The inspiration for a writer can come from many places, but a sure fire way to know why a writer writes can come from his or her favorite author. Upon looking at me or some of my writing, you would never guess I am a huge fan of Stephen King, a master of horror, fantasy, and science fiction. His career has astounded me and given me hope for my career. He spent most of his life writing and doing at least two unrelated jobs to support his family. His short stories were published in magazines until 1973 when his first novel, Carrie, was published. It was then that his writing career became an ongoing one. He would continue to write novels, short stories, and collections for decades.
I first read King in high school. We read his novella Apt Pupil and Rita Hayworth and the Shawshank Redemption. I was immediately drawn to his ability to develop several main characters in extreme detail. From that point on, I vowed it would be my life’s goal to read everything he has written. So far, I have only made a small dent in the huge list of works he has written.
However, the books I have read encourage my own writing and keep my opinion of King positive. From his first, Carrie, to his most recent book, 11/22/63, King continues to surprise and horrify me.
For the haters, he doesn’t invoke shock and disgust lightly. There is a delicate nature that you must place horrifying terrible things. The fact remains that the readers of 2012 are not phased by gore and pain anymore. What would horrify and scare people 40 years ago when King was first publishing is not going to affect the readers of today. It’s sad that video games and action movies have made violence and killing more acceptable, but the horror King artfully places in his books is not appreciated by most of the public.
To me, there will always be a shock to what King writes because humans need to be shocked at what could possibly happen to them. Although his supernatural elements (time travel, magic, demons, ghosts) elevate the story to a different level, the underlying themes to his stories ring true in all of us. Kujo, fighting for your life against a rabid animal. Under the Dome, minus the mysterious electrified dome, the fear of a town cut off from the rest of the world is a very real possibility. Those elements are what make King’s stories terrifying. They could in one way actually happen and that slice of reality neatly tucked in between vampires scares the crap out of readers.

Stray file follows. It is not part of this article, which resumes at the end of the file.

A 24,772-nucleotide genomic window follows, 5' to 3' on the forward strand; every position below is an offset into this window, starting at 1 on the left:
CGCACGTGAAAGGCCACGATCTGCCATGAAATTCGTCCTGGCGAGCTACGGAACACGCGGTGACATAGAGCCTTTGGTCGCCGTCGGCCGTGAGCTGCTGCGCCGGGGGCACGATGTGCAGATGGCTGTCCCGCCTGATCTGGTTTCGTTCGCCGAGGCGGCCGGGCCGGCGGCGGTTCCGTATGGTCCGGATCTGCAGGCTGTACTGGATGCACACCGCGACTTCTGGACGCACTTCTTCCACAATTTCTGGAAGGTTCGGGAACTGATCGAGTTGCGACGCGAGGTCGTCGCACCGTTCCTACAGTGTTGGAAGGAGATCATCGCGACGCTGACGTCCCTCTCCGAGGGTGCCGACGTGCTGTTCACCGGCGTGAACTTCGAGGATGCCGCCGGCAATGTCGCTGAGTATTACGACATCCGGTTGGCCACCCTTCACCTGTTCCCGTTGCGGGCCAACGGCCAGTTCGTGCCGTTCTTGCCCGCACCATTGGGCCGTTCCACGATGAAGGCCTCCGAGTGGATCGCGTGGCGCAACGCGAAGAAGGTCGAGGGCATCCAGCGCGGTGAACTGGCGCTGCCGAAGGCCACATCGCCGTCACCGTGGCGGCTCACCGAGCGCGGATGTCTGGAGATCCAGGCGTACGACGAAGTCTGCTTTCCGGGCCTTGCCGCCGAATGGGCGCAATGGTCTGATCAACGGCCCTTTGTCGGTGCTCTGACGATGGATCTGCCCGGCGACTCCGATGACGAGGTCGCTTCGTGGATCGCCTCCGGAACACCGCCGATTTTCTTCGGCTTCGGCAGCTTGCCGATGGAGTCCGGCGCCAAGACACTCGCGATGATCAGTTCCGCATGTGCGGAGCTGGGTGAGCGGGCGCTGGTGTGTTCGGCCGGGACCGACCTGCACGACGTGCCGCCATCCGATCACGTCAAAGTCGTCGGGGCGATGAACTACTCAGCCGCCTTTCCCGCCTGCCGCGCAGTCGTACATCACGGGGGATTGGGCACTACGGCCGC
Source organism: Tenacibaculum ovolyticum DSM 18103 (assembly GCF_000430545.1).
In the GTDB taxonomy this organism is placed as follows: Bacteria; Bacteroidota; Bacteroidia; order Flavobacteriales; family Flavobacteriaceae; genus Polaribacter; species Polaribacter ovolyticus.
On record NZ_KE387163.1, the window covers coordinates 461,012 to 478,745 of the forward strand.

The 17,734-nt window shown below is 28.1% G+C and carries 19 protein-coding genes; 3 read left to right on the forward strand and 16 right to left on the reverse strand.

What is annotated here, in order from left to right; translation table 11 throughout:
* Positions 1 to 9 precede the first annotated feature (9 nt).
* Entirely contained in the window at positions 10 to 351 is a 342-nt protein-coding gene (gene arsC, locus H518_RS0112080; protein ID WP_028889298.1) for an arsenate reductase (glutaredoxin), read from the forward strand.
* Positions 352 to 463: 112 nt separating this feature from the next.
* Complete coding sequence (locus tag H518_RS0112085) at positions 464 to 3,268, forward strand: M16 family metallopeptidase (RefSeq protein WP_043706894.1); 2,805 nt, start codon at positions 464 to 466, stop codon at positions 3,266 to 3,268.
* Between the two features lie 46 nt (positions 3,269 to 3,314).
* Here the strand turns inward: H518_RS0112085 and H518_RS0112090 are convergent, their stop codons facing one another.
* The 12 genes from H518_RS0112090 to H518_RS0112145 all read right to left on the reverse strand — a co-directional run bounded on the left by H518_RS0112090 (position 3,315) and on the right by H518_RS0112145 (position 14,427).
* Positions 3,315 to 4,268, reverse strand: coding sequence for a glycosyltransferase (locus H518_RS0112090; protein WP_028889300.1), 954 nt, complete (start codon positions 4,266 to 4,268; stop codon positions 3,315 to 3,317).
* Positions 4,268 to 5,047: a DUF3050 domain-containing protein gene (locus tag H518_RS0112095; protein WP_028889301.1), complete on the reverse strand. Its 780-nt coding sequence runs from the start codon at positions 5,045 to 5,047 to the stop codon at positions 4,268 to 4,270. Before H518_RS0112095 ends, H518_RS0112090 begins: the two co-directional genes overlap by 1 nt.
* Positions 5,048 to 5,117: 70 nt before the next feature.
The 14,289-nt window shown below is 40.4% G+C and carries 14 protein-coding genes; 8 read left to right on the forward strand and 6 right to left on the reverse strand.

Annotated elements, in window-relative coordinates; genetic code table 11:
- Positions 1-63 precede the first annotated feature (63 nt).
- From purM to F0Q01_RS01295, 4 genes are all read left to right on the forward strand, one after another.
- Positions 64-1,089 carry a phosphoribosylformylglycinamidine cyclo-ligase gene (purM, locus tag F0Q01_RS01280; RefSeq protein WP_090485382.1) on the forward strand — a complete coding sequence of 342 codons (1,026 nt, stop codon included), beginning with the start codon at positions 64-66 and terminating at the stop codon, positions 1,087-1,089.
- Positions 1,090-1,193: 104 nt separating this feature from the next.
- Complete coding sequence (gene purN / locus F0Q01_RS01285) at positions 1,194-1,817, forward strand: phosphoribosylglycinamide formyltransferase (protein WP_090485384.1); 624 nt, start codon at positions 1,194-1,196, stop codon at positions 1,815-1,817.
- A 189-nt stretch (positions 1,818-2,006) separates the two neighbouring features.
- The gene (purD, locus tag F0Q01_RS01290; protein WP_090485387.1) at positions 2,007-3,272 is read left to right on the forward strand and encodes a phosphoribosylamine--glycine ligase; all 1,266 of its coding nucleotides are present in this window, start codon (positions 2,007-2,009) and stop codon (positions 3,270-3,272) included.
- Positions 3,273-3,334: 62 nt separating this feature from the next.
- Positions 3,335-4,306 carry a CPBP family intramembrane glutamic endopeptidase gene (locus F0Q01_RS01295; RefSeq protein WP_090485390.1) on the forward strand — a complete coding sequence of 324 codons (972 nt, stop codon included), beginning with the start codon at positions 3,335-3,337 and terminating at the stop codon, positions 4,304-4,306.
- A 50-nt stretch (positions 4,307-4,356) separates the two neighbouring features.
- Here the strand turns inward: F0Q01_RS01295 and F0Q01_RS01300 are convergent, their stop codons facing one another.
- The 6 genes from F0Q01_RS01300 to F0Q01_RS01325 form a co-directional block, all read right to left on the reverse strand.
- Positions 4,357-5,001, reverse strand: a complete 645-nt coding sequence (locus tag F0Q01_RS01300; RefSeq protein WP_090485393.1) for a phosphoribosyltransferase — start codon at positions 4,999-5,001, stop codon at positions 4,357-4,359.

That’s what I love about him. He understand the human condition so well that he uses our worst fears or qualities against us. He reminds us that life is not all puppy dogs and rainbows. That bad things happen and only you can change the outcome of a bad situation. Every story I read of his gives me the drive to create the world like in the Dark Tower series or focus on place as he does with his home state of Maine.
Although King has met criticism by many, he is revered and loved by more for his dedication to the craft. After reading his memoirs On Writing, I told myself I would be just like King. Writing every day until I die. The funny thing about writers is that we need to write to survive, and even in the face of almost death we still find a way to write. In 1999, King was hit by a van and subsequently decided he might retire. It was difficult for him to sit down to write and his energy wasn’t high.
Yet, a few months after finished physical therapy he was writing the memoirs I just previously mentioned. He has continued to grace the shelves virtual and physical with insightful stories of human life. I hope that he has many more ideas left to write because I don’t plan to stop reading him now. He has written over 50 novels under his name and Richard Bachman. He has published almost 10 collection and even some non-fiction.
King has and always will be my inspiration for writing. I will use him as encouragement, for advice, and a guide through the tough world of writing.
Have you read Stephen King? If so, what books? Did you like his stories, why or why not?
Below is the list of books I have checked of my very long list:
The Dark Half (most of it, had to return it to the library)
Lisey’s Story (about half)
On Writing: A Memoir of the Craft
Rita Hayworth and the Shawshank Redemption
Under the Dome